January 17, 2020

January 20- 25 Weekday homilies

Jan 20-25: Jan 20 Monday (St. Fabian, Pope and Martyr, https://www.franciscanmedia.org/saint-fabian/ and St Sebastian, Martyr) https://www.franciscanmedia.org/saint-sebastian/ :

Mk 2:18-22: 18 Now John’s disciples and the Pharisees were fasting; and people came and said to him, “Why do John’s disciples and the disciples of the Pharisees fast, but your disciples do not fast?” 19 And Jesus said to them, “Can the wedding guests fast while the bridegroom is with them? As long as they have the bridegroom with them, they cannot fast. 20 The days will come, when the bridegroom is taken away from them, and then they will fast in that day. 21 No one sews a piece of unshrunk cloth on an old garment; if he does, the patch tears away from it, the new from the old, and a worse tear is made. 22 And no one puts new wine into old wineskins; if he does, the wine will burst the skins, and the wine is lost, and so are the skins; but new wine is for fresh skins.” USCCB video reflections: https://youtu.be/rLDXFfT0tzI?list=PLpTzvCOJa7DAFrAB3rgpm4xC_YNYqc0xt

The context: Today’s Gospel passage gives Jesus’ reply to the question (raised, perhaps by some Pharisees), of why Jesus’ disciples ate and drank, while they (John the Baptist’s disciples), and the Pharisees fasted and prayed. Prayer, fasting and almsgiving were three cardinal “good deeds” of Jewish religious life.

Jesus’ reply: Jesus responded to their sincere question using three metaphors: the metaphor of the “children of the bridal chamber,” the metaphor of patching torn cloth, and the metaphor of wineskins. First, Jesus compared his disciples with the children of the bridal chamber. These were the selected friends of the bride and groom who feasted in the company of the bride and groom during a week of honeymoon. Nobody expected them to fast. Jesus assured the questioners that his disciples would fast when he, the Bridegroom, was taken away from them. In the same way, we are to welcome both the joys of Christian life and the crosses it offers us. But Joy is the chief characteristic of a Christian – joy even in tribulation. Using the comparisons of the danger of using new, unshrunken cloth to make a patch for an old garment, or old wineskins to store new, still-fermenting wine, Jesus told the questioners that they must have more elastic and open minds and larger hearts to understand and follow his new ideas which were, in many cases, different from the traditional Jewish teachings.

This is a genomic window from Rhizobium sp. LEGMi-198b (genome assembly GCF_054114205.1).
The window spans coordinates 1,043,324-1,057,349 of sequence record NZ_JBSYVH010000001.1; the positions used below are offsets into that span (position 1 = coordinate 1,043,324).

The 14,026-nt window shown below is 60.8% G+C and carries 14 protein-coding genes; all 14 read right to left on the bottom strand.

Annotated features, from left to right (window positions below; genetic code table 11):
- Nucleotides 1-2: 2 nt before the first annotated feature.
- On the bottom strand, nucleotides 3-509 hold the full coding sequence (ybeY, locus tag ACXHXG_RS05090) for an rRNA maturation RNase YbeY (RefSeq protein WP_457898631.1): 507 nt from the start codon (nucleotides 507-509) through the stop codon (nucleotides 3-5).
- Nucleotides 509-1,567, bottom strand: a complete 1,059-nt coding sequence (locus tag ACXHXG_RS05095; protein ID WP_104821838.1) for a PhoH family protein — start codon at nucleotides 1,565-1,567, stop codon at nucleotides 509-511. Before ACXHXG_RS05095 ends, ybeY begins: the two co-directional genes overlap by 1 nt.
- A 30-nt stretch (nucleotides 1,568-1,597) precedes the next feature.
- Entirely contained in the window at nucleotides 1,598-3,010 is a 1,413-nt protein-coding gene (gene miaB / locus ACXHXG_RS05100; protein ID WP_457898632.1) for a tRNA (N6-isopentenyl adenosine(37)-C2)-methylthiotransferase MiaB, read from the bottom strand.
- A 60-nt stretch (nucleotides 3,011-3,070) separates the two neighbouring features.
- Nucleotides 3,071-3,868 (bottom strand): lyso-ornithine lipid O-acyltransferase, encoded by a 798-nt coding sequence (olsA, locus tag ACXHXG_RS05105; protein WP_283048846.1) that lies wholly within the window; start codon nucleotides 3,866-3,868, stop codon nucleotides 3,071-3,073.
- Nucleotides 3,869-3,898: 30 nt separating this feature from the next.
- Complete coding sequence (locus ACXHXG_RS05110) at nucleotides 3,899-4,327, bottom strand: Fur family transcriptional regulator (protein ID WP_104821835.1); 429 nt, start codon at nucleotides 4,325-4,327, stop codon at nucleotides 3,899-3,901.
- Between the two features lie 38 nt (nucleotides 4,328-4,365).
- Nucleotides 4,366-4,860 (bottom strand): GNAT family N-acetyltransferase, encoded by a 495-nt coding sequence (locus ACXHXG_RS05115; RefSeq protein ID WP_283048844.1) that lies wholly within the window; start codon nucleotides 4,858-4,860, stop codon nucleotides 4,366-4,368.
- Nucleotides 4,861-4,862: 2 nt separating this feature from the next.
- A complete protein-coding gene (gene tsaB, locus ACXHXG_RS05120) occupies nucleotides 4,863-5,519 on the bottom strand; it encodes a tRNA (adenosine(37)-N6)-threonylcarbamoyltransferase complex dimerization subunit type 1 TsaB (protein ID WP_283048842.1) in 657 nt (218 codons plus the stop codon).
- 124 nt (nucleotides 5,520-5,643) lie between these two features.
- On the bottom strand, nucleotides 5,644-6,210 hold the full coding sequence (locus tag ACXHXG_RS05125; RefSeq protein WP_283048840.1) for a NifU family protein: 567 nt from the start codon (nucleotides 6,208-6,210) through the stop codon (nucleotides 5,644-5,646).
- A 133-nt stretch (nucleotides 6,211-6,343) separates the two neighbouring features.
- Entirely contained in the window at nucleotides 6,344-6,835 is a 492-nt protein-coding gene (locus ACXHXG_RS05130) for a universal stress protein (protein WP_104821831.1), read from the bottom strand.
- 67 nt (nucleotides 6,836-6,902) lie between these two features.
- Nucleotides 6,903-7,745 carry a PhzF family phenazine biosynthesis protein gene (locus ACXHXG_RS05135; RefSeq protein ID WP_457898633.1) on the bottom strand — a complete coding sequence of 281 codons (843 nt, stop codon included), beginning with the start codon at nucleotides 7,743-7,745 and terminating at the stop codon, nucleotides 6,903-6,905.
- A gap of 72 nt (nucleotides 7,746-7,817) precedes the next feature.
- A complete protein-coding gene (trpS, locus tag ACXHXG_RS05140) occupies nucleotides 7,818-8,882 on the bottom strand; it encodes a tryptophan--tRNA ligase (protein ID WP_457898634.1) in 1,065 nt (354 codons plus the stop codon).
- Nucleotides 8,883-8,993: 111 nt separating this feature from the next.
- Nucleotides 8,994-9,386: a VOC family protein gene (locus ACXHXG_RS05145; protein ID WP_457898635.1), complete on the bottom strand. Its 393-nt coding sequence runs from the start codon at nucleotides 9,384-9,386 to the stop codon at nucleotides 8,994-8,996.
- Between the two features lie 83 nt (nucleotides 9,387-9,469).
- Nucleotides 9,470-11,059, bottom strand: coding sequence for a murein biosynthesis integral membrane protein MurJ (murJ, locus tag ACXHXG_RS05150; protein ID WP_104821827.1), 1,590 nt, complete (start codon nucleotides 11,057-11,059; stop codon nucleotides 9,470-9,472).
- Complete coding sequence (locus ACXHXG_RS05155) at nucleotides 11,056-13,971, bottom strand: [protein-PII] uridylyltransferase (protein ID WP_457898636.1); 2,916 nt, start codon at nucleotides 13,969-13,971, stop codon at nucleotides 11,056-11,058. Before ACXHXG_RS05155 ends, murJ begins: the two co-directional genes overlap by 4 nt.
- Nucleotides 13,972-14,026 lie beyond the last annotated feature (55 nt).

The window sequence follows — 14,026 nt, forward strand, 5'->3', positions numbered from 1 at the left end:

Life message: 1) We need to be adjustable Christians with open and elastic minds and hearts. The Holy Spirit, working actively in the Church and guiding the teaching authority in the Church, enables the Church to put into practice new visions, new ideas, new adaptations and new ways of worship in place of old ones. So, we should have the generosity and good will to follow the teachings of the Church. 2) At the same time, we need the Old Testament revelations, the New Testament teachings and the Sacred Tradition of the Church as main sources of our Christian Faith. Fr. Tony (http://frtonyshomilies.com/) L/20

Jan 21 Tuesday (St. Agnes, Virgin, Martyr) https://www.franciscanmedia.org/saint-agnes/ : Mk 2:23-28: 23 As Jesus was passing through a field of grain on the Sabbath, His disciples began to make a path, picking the heads of grain. 24 And the Pharisees said to him, “Look, why are they doing what is not lawful on the Sabbath?” 25 And he said to them, “Have you never read what David did, when he was in need and was hungry, he and those who were with him: 26 how he entered the house of God, when Abiathar was high priest, and ate the bread of the Presence, which it is not lawful for any but the priests to eat, and also gave it to those who were with him?” 27 And he said to them, “The Sabbath was made for man, not man for the Sabbath; 28 so the Son of man is lord even of the Sabbath.” USCCB video reflections: https://youtu.be/XATFnFzLhUI?list=PLpTzvCOJa7DAFrAB3rgpm4xC_YNYqc0xt

The context: Today’s Gospel passage gives Jesus’ teaching on the purpose of the Sabbath and on its proper observance. This was his response to a criticism and a silly accusation made by Pharisees against his disciples. On a Sabbath, to satisfy their hunger, they had plucked ears of grain from a field, removing the husks by rubbing the grain between their palms and blowing away the chaff. The Pharisees accused them of violating Sabbath laws by performing three items of work forbidden on the Sabbath, namely, harvesting, threshing and winnowing. God Himself, the originator of the Sabbath (Gn 2:3), ordered the Jewish people to avoid certain kinds of work on this day (Ex 20:8-11; 21:13; Dt 5:14) to leave them free to give more time to God. As time went by, the rabbis complicated this Divine precept. By Jesus’ time they had extended the list to 39 kinds of forbidden work (Navarre Bible Commentary).